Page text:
On Christmas Eve, all residents at Sydney’s 392-apartment Opal Tower were evacuated after serious cracking was discovered. And six months later, around half of the complex remains unoccupied with engineers still undertaking remediation works.
Last month, residents of a 12 year-old, 10-storey high-rise apartment complex in Mascot were evacuated after cracks were discovered in the transfer slab beam supporting the building’s primary corner.
Now a 3 year-old residential apartment complex in Campsie has experienced major cracking, according to 7News Sydney:
After the Opal and Mascot tower disasters, 7NEWS can reveal yet another cracking building. Major splits have appeared on two levels of a car park directly under a Campsie residential block. The developer insists the cracks are not structural, but residents are worried. #7NEWS pic.twitter.com/v3nTR67z3G
— 7NEWS Sydney (@7NewsSydney) July 5, 2019
Back in February, Bronwyn Weir – the construction lawyer who last year co-authored a key industry report – said “Opal is the manifestation of a system in trouble” and “the tip of the iceberg of what’s potentially going on in buildings”, with more building failures similar to the cracks that impacted Sydney’s Opal Tower inevitable.
Around the same time, Michael Lambert – the former secretary of NSW Treasury who also reviewed building regulation for the New South Wales government – similarly warned that the defects in the Opal Tower “are likely just the tip of the iceberg”.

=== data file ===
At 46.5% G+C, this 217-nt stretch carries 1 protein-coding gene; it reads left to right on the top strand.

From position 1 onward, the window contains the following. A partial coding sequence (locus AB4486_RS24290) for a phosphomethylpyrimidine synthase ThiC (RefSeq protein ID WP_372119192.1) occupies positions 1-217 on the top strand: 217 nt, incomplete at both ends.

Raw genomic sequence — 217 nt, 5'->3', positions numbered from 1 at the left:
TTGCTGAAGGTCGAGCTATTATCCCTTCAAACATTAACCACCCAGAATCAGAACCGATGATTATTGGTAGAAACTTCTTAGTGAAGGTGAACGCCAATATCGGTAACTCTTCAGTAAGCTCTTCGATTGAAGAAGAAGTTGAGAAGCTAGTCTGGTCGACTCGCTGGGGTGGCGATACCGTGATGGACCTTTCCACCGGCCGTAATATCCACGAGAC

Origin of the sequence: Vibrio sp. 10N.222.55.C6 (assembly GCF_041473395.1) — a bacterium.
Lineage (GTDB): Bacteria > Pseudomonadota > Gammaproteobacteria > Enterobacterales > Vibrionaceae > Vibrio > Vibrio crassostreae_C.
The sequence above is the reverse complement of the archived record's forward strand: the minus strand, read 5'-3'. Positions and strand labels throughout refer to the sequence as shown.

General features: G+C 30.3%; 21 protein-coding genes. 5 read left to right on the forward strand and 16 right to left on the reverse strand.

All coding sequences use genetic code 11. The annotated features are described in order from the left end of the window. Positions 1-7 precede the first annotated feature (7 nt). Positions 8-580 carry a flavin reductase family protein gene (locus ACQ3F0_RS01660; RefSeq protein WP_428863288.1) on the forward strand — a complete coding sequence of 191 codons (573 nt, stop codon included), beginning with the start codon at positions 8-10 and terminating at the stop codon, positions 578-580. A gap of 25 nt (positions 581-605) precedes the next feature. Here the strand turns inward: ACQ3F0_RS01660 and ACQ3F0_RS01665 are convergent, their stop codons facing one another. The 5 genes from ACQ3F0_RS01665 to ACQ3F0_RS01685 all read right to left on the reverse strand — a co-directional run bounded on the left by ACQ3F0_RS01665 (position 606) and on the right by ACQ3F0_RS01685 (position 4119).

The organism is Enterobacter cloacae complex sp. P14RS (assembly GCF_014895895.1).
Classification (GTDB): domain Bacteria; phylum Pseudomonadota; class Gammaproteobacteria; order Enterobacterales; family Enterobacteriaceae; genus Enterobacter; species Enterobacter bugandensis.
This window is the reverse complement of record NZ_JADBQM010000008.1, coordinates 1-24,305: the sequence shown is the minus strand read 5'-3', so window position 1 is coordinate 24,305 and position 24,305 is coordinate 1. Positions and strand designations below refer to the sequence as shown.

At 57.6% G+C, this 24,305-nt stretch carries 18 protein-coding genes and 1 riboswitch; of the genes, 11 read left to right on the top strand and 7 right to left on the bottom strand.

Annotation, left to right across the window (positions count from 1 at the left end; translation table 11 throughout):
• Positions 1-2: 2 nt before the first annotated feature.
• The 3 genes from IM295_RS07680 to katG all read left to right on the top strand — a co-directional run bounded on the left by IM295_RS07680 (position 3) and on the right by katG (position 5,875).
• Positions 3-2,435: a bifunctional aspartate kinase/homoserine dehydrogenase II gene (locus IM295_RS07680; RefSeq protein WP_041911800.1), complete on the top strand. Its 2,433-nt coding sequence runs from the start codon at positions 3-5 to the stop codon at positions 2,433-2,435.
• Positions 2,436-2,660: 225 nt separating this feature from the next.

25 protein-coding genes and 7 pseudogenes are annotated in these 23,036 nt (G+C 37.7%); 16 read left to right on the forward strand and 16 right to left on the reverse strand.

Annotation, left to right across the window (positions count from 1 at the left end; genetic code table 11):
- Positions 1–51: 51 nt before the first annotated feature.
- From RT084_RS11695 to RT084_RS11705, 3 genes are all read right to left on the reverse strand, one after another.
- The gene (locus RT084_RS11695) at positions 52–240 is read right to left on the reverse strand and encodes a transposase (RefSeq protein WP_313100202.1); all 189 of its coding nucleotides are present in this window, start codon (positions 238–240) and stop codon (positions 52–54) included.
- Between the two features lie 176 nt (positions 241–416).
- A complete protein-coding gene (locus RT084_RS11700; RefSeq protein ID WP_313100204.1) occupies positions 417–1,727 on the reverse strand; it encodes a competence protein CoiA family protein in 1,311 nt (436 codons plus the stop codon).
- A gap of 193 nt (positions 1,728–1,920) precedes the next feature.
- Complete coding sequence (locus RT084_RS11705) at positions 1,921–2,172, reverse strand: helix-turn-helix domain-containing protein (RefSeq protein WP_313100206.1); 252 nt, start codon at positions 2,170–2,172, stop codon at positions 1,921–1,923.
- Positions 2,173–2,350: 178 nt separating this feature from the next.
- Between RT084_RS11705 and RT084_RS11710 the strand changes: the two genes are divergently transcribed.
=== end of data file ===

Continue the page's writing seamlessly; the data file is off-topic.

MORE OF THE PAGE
Indeed, The SMH reports that hundreds of millions of dollars in damages have been paid out to the owners of buildings across Sydney where defects have been discovered:
Damages exceeding $30 million in five years have been paid out to the owners of buildings across Sydney where defects have been discovered, in court judgments said to reflect the “tip of the iceberg” of the city’s building standards crisis.
Experts say hundreds of millions of dollars more have been paid out confidentially in cases that settled before reaching the courthouse steps.
Scores of other owners have missed out on compensation for problems emerging outside NSW statutory warranty periods of two years for minor defects and six years for major defects…
“We’ve had ceilings collapse in peoples’ apartments that weren’t affixed to the slab properly,” [lawyer David Bannerman said].
“There’s buildings where the roofs have blown off … we’ve had matters where bricks have fallen out of walls and landed on peoples’ beds…
“Countless videos of water pouring into apartments through holes and light fittings. And what’s a growing trend at the moment is people getting serious illnesses as a result of mould due to waterproofing issues.”
Only time will tell how pervasive the problems are. But when viewed alongside the proliferation of flammable cladding, Australia could be facing a systemic problem effecting possibly thousands of apartments built this century:
The whole situation is an unmitigated disaster.
Policy makers spent years reducing “redtape” because it was viewed as some sort impediment to business, rather than necessary rules and regulations meant to stop shoddy building practices alongside the use of dangerous building materials.
At the same time, the federal government has flooded our major cities with migrants, which necessarily requires the construction of huge volumes of apartments quickly, thereby compromising build quality.
Enough’s enough. It’s time for a Royal Commission into building regulations, standards and practices. The whole development system needs to be turned upside down.